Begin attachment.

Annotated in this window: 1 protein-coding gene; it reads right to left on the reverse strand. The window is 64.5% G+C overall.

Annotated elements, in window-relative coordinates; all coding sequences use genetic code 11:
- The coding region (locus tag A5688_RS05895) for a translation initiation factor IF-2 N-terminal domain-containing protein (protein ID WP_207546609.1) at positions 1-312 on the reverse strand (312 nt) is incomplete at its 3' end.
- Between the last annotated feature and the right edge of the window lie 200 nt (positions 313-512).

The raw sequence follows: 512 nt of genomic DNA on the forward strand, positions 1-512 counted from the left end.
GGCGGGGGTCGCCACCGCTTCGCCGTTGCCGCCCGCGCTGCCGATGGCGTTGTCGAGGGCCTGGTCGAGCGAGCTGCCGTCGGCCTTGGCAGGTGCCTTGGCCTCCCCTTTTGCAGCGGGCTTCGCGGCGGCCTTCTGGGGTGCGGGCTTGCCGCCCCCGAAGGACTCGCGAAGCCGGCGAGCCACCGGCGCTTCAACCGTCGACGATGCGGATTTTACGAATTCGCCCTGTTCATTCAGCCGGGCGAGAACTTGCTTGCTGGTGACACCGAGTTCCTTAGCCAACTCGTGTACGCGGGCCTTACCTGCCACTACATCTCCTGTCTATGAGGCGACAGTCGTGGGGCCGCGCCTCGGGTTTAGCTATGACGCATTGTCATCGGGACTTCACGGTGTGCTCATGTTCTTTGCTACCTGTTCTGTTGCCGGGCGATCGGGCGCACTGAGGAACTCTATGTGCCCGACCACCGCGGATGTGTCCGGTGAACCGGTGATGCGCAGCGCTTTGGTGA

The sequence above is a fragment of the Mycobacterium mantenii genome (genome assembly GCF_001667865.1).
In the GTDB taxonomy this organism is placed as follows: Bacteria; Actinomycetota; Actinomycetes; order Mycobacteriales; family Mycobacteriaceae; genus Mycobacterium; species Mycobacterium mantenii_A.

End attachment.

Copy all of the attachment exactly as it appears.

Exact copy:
Annotated in this window: 1 protein-coding gene; it reads right to left on the reverse strand. The window is 64.5% G+C overall.

Annotated elements, in window-relative coordinates; all coding sequences use genetic code 11:
- The coding region (locus tag A5688_RS05895) for a translation initiation factor IF-2 N-terminal domain-containing protein (protein ID WP_207546609.1) at positions 1-312 on the reverse strand (312 nt) is incomplete at its 3' end.
- Between the last annotated feature and the right edge of the window lie 200 nt (positions 313-512).

The raw sequence follows: 512 nt of genomic DNA on the forward strand, positions 1-512 counted from the left end.
GGCGGGGGTCGCCACCGCTTCGCCGTTGCCGCCCGCGCTGCCGATGGCGTTGTCGAGGGCCTGGTCGAGCGAGCTGCCGTCGGCCTTGGCAGGTGCCTTGGCCTCCCCTTTTGCAGCGGGCTTCGCGGCGGCCTTCTGGGGTGCGGGCTTGCCGCCCCCGAAGGACTCGCGAAGCCGGCGAGCCACCGGCGCTTCAACCGTCGACGATGCGGATTTTACGAATTCGCCCTGTTCATTCAGCCGGGCGAGAACTTGCTTGCTGGTGACACCGAGTTCCTTAGCCAACTCGTGTACGCGGGCCTTACCTGCCACTACATCTCCTGTCTATGAGGCGACAGTCGTGGGGCCGCGCCTCGGGTTTAGCTATGACGCATTGTCATCGGGACTTCACGGTGTGCTCATGTTCTTTGCTACCTGTTCTGTTGCCGGGCGATCGGGCGCACTGAGGAACTCTATGTGCCCGACCACCGCGGATGTGTCCGGTGAACCGGTGATGCGCAGCGCTTTGGTGA

The sequence above is a fragment of the Mycobacterium mantenii genome (genome assembly GCF_001667865.1).
In the GTDB taxonomy this organism is placed as follows: Bacteria; Actinomycetota; Actinomycetes; order Mycobacteriales; family Mycobacteriaceae; genus Mycobacterium; species Mycobacterium mantenii_A.